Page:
‘We have to show people that using less water is part of saving the planet’

As part of our Countdown to COP campaign, Water UK chief executive Christine McGourty talks to Utility Week about cross-sector collaboration, delivering the water industry’s commitment to reach net zero by 2030 and tackling consumption.

What opportunities does COP26 represent for the utilities sector, and how can we capitalise on them?

This year’s COP is a hugely exciting opportunity for utilities to highlight some of the critical challenges and decisions that will have to be made as we work to slow down, and adapt to, the impacts of climate change. The water industry is acutely aware of our responsibility as a provider of a vital public service and as a custodian of the natural environment so we’re looking forward to some important discussions about how to deliver on both the net zero challenge and nature’s recovery.

What does the UK need to achieve in the next nine months to present itself as a world leader in tackling climate change? What role can utilities play in that?

If the 2020s is the decade to deliver on climate change, then 2021 is the year to make some of the key decisions to enable that to happen. We have laid out the world’s first detailed routemap to achieve net zero emissions on a sector-wide basis by 2030 and are proud to be the first industry trade body to join the Race to Zero as an official partner – we don’t have all the answers, but we’re keen to share our learnings with other water companies globally, and with other sectors too.

Where do you see further opportunities for pan-utilities co-operation on the path to decarbonisation?

Cross-sector working is just so important, both amongst utilities and beyond. Many of our members are already playing their part in energy by turning sewage waste into grid-ready gas but, with the right government support, there’s a real opportunity to take that further and help other sectors by upgrading our facilities to provide them with an alternative fuel source that would otherwise go to waste.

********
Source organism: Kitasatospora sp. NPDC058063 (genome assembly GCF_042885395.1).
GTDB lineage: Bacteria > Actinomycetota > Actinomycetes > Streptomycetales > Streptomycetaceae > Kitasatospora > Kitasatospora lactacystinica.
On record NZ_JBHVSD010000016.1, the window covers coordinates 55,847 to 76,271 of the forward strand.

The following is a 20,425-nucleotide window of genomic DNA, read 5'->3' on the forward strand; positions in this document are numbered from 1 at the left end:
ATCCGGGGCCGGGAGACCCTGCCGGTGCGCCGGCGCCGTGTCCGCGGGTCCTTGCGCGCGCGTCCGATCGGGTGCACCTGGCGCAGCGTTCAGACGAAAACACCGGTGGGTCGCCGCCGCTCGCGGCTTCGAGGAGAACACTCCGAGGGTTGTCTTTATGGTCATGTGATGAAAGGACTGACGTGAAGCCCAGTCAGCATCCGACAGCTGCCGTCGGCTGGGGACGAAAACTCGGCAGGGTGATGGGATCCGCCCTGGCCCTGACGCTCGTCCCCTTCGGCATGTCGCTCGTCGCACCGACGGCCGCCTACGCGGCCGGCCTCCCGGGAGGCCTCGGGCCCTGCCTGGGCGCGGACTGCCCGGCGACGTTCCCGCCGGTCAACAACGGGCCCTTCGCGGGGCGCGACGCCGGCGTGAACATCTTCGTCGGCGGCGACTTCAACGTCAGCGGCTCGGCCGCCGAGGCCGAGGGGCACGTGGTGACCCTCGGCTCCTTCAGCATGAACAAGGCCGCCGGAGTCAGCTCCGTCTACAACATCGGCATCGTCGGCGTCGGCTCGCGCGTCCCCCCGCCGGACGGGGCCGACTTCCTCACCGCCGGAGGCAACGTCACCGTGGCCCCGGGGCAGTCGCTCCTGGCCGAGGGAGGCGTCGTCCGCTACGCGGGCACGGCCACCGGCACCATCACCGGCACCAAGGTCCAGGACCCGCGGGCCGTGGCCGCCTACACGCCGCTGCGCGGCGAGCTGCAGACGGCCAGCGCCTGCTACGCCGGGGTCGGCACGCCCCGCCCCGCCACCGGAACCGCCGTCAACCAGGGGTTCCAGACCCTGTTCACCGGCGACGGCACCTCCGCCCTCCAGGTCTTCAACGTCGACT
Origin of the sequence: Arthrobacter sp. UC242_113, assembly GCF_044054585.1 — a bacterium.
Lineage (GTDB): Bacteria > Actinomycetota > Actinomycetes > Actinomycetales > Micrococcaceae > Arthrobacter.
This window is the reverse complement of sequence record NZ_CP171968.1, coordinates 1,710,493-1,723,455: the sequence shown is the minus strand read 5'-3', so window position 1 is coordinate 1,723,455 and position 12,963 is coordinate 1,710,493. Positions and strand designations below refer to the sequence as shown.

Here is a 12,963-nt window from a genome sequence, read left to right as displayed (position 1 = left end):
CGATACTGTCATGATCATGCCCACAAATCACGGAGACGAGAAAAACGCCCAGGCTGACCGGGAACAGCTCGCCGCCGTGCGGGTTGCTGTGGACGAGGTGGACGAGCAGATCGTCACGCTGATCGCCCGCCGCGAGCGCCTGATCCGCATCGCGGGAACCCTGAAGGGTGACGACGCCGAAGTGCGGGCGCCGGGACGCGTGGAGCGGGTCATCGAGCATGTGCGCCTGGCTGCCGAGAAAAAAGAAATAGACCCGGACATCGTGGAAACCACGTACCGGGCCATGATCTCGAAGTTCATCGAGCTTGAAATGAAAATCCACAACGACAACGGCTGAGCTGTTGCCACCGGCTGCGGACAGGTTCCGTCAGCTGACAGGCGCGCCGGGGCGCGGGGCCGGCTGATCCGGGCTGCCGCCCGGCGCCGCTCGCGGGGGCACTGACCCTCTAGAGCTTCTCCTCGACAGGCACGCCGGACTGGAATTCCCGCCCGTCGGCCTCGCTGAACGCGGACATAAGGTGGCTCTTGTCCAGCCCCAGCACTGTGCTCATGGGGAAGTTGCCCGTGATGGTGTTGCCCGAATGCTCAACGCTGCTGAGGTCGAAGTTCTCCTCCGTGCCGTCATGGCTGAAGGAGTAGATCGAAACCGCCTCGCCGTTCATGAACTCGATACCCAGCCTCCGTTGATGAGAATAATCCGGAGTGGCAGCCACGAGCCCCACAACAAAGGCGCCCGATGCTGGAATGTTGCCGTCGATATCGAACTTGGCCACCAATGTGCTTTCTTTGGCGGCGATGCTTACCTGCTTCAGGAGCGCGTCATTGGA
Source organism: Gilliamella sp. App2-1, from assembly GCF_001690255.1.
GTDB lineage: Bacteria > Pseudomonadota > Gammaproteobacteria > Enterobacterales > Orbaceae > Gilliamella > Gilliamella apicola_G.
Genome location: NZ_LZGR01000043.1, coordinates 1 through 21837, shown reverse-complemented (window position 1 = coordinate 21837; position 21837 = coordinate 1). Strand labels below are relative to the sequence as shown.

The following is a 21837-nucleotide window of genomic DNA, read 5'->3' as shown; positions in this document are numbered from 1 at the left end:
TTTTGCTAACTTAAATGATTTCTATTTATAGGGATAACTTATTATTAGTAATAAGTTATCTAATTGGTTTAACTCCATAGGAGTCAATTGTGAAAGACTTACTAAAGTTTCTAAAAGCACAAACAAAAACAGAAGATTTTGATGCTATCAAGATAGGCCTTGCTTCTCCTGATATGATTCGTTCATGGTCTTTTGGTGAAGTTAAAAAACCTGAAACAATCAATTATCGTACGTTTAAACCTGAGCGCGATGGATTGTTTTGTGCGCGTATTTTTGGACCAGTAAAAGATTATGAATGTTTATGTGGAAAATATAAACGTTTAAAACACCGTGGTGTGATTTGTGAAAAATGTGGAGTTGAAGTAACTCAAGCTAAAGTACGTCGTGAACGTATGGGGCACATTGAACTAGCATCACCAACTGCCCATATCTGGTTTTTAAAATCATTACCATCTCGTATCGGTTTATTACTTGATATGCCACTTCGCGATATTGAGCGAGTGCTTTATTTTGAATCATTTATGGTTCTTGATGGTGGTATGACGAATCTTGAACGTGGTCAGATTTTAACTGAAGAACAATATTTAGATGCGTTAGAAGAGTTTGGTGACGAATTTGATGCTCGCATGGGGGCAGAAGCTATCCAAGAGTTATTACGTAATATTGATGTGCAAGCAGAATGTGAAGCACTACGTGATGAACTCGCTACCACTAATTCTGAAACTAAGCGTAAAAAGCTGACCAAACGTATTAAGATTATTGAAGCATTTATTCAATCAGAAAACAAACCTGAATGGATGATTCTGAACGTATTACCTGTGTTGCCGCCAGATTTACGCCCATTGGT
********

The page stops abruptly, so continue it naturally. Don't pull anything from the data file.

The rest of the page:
We’re also really excited about the opportunity to work more with environmental NGOs on the shared benefits of a move away from carbon-intensive concrete and steel infrastructure investments to more nature-based solutions.

What is your principle ask of government and/or regulators to unlock the sector’s potential to accelerate the green transition?

Collaboration. The utilities industry is in a unique position in that we touch every part of the economy so it’s critical that we work together across sectors and government departments on the development of policy and regulatory changes that will deliver the best value for money for the consumer, maximise opportunities and minimise trade-offs. The supply chain also has a critical role to play.

How can utilities help to encourage all consumers to be more active participants in the net-zero journey?

There’s been great progress in engaging the consumer on energy saving that now needs to be matched on water. Our research has shown that the majority of people are willing to do their bit for the environment by reducing the amount of water they use so we’re going to be building on our Water’s Worth Saving campaign this year. We’re also leading the drive to introduce mandatory water labelling so that customers are able to make a more informed decision before buying a new appliance. We’ve got to show people that saving water isn’t just about saving money. They’re saving the planet too.